It is good to see the students learning more about the world and themselves. The problems and poverty here are extreme. The culture causes nothing to change or get better. We have been talking to people who have been serving the poor here for years. They talk about how they first started working here and their thoughts of making a difference. After a few years they realize they can only help in small ways by providing some basic help to the people. The culture is one where the poor do not have the opportunity to better their lives . They have known this for so long that even if they were given the opportunity they may not believe in it. I do believe if they were given hope and opportunity that this would be different. The change in the President of Guatemala has brought an awareness of social rights which is very good, the problem is everyone wants the rights but are not willing to be responsible to uphold them for others.
Alex Woelkers who has been teaching at the school “Asuncion” for the last year and he talked about his hope of instilling into his students the idea that they can become something more. The students do not take on this hope because for so many years they have seen the same thing, poverty, no jobs, and a culture that teaches to look out for yourself. It is easy to understand that they believe nothing else is possible for them when you realize that most people wake up with the priority of finding food and fire wood to cook it.
It is beautiful how this mission provides basic health care, an education, and a way for some people to make money for their families. God is at work here and the seeds of faith have been planted. It is obvious to me that (as a whole) faith is much more important to those who have nothing. There is a lesson in this knowledge for all of us. It is also important to understand that the work and love taking place at this time take care of the poor only here and now. Guatemala’s problems were here before we arrived and will be here long after we have left. Poverty is very complicated when it is interwoven with culture. There are no easy fixes here and for me it makes the work being done here so much more beautiful. Some would see the work here as futile but really all we are called to do is love our fellow brothers and sisters here and now.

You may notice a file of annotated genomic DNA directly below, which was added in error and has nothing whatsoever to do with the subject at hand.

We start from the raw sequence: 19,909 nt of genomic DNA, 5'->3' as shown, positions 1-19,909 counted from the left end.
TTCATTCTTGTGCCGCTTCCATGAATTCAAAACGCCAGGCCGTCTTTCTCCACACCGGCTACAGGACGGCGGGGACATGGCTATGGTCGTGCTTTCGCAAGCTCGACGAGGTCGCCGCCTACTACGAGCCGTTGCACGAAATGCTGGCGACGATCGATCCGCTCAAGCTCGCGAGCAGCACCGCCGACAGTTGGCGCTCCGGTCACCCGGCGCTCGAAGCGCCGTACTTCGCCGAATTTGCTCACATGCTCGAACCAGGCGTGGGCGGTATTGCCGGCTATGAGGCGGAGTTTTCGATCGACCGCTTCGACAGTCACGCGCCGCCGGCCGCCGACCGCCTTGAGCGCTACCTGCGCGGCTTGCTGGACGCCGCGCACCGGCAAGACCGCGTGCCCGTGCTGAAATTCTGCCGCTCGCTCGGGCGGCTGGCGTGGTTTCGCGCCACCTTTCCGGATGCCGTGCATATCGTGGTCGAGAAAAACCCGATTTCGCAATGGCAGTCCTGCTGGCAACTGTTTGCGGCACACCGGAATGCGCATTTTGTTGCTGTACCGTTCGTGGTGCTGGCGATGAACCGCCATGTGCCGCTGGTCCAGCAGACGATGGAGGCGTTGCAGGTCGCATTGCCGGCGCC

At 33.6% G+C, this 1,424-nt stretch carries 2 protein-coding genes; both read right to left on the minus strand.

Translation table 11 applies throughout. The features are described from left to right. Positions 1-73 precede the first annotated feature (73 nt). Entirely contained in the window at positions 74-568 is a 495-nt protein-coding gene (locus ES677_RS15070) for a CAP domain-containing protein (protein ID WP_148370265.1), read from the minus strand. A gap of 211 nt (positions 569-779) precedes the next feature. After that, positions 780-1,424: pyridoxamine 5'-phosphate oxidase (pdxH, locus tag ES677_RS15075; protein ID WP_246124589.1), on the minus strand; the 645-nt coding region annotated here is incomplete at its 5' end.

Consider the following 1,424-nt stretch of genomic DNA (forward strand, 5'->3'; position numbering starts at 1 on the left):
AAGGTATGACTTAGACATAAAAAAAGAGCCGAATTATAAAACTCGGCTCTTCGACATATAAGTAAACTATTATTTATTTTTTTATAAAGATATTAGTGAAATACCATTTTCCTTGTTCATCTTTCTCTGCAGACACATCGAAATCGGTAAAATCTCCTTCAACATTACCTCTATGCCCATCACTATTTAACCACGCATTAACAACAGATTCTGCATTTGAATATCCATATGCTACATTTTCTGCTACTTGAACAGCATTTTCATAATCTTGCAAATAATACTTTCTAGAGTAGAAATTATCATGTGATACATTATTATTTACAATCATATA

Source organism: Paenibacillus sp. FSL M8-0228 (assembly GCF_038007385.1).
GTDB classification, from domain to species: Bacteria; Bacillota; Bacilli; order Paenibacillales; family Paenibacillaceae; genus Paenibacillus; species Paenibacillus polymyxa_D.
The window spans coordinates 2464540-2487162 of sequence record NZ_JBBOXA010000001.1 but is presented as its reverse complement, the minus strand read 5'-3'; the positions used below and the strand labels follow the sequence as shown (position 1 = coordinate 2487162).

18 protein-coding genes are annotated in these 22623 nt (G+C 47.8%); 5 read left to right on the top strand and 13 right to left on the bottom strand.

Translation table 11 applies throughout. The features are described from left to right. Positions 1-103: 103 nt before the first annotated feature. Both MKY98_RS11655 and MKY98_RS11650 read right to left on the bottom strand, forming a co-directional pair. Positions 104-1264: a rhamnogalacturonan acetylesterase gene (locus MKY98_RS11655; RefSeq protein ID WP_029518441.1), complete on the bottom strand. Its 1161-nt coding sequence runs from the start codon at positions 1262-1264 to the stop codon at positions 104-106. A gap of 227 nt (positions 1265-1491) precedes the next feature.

One thing that particularly bothered me today, and I am told this is not an uncommon event. There was a 10 year old girl who came to the clinic who had been having seizures for the past 14 hours. She was diagnosed with typhoid and dingy. She also had something else wrong with her that the clinic could not diagnose. The clinic wanted to send her to the hospital but the mother and grandparents did not allow her to go. As I understand it, the hospital does not allow the poor to stay with the child. If the child were to die at the hospital the body must be buried within 24 hours. The poor are unable to retrieve the body in that amount of time and there is no way to bring the body back to the village because it cost too much for the transportation. In this case of the 10 year old girl the family decided to take the girl back to the village to pray about it. Most likely the girl has passed away by this time.
We are still working out health care for the poor in the United States, but still even now we have so much more then what is available to the poor here. It bothers me that I could have made a phone call or two and provided the money to save this girl. It doesn’t sit right with me. It happens everyday but this one just seems a bit more personal. Sheila has been working hard with this family and helping us to understand the situation and issues. Even though she has seen this over and over again you can still tell it pulls at her heart strings.
It has been a long and complicated day in a complicated place, and culture.